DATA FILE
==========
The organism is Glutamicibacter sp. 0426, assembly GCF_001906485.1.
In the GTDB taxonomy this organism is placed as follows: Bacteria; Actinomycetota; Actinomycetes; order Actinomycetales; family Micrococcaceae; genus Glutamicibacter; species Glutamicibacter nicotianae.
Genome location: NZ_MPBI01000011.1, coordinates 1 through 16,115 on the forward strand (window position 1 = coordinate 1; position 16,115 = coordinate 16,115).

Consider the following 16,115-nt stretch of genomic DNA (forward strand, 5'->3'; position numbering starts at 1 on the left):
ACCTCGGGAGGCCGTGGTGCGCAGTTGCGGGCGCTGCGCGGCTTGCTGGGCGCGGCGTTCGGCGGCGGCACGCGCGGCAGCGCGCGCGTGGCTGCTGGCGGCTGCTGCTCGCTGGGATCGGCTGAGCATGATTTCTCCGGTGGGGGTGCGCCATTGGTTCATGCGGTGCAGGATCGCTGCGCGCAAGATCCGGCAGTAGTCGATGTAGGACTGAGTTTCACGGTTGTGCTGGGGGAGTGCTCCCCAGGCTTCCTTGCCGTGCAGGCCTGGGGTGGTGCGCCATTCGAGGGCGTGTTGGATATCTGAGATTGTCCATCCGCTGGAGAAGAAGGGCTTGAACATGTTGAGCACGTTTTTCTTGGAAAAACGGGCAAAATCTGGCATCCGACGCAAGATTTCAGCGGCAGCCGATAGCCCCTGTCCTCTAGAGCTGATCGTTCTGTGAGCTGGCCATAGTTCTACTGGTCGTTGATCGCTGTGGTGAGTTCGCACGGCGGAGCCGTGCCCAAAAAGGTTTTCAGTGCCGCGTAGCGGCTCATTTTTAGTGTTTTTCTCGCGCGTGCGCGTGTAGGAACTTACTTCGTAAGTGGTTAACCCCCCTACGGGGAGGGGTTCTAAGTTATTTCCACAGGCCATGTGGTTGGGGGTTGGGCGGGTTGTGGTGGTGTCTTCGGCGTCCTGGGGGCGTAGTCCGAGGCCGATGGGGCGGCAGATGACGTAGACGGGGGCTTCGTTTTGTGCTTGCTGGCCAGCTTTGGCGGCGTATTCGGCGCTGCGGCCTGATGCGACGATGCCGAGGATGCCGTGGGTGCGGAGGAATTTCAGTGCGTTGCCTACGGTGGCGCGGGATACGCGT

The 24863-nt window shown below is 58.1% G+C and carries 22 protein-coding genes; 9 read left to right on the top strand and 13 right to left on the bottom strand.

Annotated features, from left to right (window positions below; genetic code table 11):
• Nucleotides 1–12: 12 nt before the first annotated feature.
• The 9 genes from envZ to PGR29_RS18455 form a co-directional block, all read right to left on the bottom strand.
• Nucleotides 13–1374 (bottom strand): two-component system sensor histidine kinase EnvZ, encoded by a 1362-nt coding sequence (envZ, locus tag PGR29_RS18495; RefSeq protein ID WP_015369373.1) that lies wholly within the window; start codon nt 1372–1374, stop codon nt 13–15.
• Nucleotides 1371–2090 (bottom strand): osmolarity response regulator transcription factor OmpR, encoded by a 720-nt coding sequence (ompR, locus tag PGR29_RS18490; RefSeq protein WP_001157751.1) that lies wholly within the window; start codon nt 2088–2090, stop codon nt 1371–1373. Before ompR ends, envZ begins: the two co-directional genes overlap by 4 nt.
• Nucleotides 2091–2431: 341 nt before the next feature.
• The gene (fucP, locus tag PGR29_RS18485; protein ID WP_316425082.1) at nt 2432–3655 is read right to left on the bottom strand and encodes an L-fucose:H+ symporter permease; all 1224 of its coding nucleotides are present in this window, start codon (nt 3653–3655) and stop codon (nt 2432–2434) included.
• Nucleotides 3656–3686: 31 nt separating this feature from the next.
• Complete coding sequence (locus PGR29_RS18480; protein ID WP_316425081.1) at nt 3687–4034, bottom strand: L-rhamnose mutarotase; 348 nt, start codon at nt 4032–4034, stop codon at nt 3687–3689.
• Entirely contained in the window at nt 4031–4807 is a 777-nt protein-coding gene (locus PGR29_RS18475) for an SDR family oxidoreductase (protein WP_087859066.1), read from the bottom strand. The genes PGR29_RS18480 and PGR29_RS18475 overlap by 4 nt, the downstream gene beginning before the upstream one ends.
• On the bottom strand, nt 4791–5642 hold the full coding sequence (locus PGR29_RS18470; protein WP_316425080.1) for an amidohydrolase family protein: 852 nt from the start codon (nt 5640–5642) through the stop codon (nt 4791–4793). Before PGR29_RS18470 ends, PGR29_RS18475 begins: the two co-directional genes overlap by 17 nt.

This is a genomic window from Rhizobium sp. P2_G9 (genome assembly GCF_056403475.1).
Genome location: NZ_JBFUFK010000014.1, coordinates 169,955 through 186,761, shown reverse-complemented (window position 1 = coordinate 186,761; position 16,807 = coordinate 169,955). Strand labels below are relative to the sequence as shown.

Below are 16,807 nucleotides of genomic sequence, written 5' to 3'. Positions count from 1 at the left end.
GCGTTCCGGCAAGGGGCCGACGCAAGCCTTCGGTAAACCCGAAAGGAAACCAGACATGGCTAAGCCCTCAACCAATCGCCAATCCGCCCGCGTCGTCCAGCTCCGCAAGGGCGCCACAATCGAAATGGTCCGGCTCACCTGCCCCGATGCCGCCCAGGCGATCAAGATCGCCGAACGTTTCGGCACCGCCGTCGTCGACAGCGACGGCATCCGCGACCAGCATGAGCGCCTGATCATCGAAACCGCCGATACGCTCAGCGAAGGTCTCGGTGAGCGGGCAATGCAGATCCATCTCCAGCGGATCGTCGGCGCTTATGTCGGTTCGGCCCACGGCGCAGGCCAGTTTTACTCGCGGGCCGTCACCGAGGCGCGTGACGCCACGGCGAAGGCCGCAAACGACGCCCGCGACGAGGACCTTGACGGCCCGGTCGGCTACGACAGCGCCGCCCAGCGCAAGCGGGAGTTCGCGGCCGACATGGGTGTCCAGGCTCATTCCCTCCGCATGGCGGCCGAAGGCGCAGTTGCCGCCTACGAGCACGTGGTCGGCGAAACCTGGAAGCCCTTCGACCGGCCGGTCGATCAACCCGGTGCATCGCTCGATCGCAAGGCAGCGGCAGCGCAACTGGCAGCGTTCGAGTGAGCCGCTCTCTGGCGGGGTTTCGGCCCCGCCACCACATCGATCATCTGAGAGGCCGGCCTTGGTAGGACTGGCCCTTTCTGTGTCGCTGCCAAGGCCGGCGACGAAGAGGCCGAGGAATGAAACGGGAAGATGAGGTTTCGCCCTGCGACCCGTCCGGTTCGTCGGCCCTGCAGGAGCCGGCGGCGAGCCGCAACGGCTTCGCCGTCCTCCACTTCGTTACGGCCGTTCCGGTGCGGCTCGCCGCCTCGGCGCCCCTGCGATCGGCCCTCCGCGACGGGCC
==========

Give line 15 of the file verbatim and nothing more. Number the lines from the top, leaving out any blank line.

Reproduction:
• Complete coding sequence (locus PGR29_RS18480; protein ID WP_316425081.1) at nt 3687–4034, bottom strand: L-rhamnose mutarotase; 348 nt, start codon at nt 4032–4034, stop codon at nt 3687–3689.